Countries rely on the most powerful sanctioning tool they have. For the United States, the first tool is access to the U.S. dollar and global capital markets. That is the most powerful sanction in the world, because it can cut off economic activity. The second U.S. tool, which it has only recently used, is the control of high-tech components and intellectual property rights, which China has been a major target of. One critical example is access to advanced semiconductors.
No country but the United States has these two powerful tools. China does not have anything comparable to them. What China has is access to its domestic market and the ability to influence trade and investment relations. This is very important for its neighboring countries, which are highly dependent on China. The United States is a major trading partner, and sanctioning trade relations can hurt. But it cannot change U.S. policy significantly. China’s sanctions have not meaningfully altered Washington’s behavior, but they have worsened public sentiments toward China. According to a Pew Research Center poll conducted this year, 82% of the U.S. public has an unfavorable view of China, based in part on its aggressive behavior and human rights concerns.
That raises the question of whether sanctions are counterproductive. From a Western perspective, China’s sanctioning policy has hurt more than helped China. So why does China continue to adopt this policy? There are two factors. One is that sanctions are an alternative to military action. From everybody’s perspective, it is far better for countries to rely on economic-related measures than signaling unhappiness through military confrontation. The second factor is rising nationalism. Many of China’s sanctions are not really designed to change the behavior of the foreign target, but to signal to the Chinese public the political interests of the Communist Party—namely that the party will not tolerate foreigners pressuring China in any way.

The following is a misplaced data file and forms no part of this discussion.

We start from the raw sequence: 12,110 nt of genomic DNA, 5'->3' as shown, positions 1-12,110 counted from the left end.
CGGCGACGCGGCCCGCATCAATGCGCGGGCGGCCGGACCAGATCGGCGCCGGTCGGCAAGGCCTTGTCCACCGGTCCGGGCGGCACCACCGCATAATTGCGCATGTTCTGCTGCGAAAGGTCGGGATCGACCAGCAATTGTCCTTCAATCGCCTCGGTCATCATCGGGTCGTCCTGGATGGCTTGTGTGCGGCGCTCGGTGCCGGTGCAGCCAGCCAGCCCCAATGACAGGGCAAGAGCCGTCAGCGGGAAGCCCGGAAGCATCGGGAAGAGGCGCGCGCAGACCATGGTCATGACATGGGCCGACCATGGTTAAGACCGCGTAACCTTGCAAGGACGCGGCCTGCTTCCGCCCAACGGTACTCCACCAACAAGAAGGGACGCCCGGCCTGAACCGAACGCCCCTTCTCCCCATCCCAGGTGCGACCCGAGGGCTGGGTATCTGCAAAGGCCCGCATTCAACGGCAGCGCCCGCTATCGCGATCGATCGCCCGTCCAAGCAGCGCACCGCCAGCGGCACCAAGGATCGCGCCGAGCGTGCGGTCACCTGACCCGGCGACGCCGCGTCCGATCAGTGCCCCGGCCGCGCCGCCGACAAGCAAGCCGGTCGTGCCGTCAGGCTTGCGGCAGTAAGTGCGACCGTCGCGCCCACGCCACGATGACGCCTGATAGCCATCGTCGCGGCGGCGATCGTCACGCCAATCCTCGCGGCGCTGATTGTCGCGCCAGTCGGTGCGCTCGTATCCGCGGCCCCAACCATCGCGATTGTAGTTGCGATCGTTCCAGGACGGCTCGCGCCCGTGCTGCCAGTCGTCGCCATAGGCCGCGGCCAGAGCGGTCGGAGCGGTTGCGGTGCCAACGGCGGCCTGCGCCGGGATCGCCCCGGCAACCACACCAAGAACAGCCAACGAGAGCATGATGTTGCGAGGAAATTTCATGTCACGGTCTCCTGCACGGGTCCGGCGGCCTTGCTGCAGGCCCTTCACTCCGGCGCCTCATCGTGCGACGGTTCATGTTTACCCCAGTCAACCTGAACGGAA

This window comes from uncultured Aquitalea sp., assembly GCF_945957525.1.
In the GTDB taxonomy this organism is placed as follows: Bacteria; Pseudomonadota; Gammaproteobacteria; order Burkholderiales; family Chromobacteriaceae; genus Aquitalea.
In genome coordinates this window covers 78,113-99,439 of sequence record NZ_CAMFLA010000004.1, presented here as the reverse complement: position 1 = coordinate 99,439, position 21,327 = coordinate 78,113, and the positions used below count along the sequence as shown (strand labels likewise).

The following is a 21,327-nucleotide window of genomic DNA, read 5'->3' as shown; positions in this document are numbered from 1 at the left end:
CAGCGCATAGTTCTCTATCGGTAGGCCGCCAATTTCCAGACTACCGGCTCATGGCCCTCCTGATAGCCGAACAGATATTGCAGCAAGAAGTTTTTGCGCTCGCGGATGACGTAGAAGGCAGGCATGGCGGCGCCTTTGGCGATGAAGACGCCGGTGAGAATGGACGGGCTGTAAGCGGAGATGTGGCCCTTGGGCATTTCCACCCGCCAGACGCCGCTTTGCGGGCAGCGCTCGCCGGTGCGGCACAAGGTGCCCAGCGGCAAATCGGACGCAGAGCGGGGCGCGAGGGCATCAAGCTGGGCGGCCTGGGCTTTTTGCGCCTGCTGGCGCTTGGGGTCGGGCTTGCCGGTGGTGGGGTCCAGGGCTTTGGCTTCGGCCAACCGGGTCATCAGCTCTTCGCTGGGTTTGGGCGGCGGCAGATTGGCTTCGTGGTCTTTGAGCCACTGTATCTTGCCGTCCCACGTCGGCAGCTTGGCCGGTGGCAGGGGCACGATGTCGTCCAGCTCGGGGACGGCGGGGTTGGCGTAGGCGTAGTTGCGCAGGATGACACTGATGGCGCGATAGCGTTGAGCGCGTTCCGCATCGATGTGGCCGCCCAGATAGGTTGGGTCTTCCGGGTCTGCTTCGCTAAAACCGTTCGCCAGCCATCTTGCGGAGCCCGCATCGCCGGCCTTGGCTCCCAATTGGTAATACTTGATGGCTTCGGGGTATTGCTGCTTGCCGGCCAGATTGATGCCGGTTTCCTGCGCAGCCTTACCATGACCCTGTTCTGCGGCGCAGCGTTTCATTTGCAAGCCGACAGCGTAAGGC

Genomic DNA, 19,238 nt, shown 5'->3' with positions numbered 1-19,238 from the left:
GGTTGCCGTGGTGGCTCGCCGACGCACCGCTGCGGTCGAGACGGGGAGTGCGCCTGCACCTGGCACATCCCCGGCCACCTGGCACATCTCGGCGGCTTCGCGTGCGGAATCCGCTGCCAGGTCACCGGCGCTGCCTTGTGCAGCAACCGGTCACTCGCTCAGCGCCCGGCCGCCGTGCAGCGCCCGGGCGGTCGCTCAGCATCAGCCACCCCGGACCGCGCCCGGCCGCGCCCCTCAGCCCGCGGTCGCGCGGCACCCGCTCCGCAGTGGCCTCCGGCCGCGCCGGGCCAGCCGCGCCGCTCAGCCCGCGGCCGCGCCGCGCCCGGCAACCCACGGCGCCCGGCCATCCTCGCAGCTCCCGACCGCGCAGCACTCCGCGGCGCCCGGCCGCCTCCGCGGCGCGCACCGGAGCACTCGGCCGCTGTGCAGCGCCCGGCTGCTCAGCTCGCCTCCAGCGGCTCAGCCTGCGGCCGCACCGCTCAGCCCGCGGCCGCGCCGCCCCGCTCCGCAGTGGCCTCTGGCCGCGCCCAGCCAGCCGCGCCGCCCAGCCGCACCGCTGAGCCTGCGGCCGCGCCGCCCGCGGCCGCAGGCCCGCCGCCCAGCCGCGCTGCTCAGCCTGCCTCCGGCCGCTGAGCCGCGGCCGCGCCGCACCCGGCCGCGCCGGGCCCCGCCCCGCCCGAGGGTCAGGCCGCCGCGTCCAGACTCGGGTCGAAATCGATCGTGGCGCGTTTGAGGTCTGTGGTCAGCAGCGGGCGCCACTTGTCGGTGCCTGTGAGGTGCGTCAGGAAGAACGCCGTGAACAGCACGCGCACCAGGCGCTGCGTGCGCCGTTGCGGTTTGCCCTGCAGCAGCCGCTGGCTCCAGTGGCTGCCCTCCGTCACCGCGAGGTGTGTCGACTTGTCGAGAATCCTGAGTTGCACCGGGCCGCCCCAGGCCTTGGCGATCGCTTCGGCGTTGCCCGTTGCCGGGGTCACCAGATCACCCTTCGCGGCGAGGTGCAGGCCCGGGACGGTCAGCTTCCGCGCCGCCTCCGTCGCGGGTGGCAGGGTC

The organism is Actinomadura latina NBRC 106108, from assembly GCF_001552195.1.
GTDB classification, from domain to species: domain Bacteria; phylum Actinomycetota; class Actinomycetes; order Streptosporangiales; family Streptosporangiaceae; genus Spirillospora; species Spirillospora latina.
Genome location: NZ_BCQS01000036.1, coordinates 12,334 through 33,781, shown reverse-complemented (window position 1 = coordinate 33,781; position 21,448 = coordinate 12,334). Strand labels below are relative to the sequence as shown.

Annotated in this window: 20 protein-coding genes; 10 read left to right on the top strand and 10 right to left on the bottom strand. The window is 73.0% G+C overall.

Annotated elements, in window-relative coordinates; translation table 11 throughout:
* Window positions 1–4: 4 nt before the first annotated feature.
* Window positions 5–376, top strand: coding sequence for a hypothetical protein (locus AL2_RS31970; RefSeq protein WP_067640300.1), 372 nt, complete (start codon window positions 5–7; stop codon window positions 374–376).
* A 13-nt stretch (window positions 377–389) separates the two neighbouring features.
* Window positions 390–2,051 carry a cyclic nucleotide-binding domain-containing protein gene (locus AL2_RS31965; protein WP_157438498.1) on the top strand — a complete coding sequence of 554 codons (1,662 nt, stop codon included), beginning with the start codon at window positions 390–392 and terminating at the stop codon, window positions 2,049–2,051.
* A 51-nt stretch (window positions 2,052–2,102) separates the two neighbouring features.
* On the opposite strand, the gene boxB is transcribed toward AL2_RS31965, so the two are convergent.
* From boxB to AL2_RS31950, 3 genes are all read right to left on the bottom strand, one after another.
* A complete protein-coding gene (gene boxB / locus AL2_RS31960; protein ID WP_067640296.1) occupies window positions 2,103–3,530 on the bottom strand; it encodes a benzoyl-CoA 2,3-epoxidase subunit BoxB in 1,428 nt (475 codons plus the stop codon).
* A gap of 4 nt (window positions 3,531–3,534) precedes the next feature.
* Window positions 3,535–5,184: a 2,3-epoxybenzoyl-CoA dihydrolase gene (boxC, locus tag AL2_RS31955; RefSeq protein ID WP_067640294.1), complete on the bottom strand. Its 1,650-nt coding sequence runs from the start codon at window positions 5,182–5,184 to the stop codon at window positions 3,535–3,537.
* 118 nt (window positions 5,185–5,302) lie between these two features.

Ten or fifteen years ago, when China was not a major economic power, it operated under Deng Xiaoping’s advice to keep a low profile and try to not escalate tensions globally, because China did not yet have the means to follow through. Beijing now feels that it has the means. But those means are not really effective in altering outcomes. Promoting nationalism, in contrast, is an objective that is very important for a political system like China’s. Many sanctions are levied almost solely for that purpose.
What is something U.S. policymakers tend to overlook when it comes to Chinese sanctions?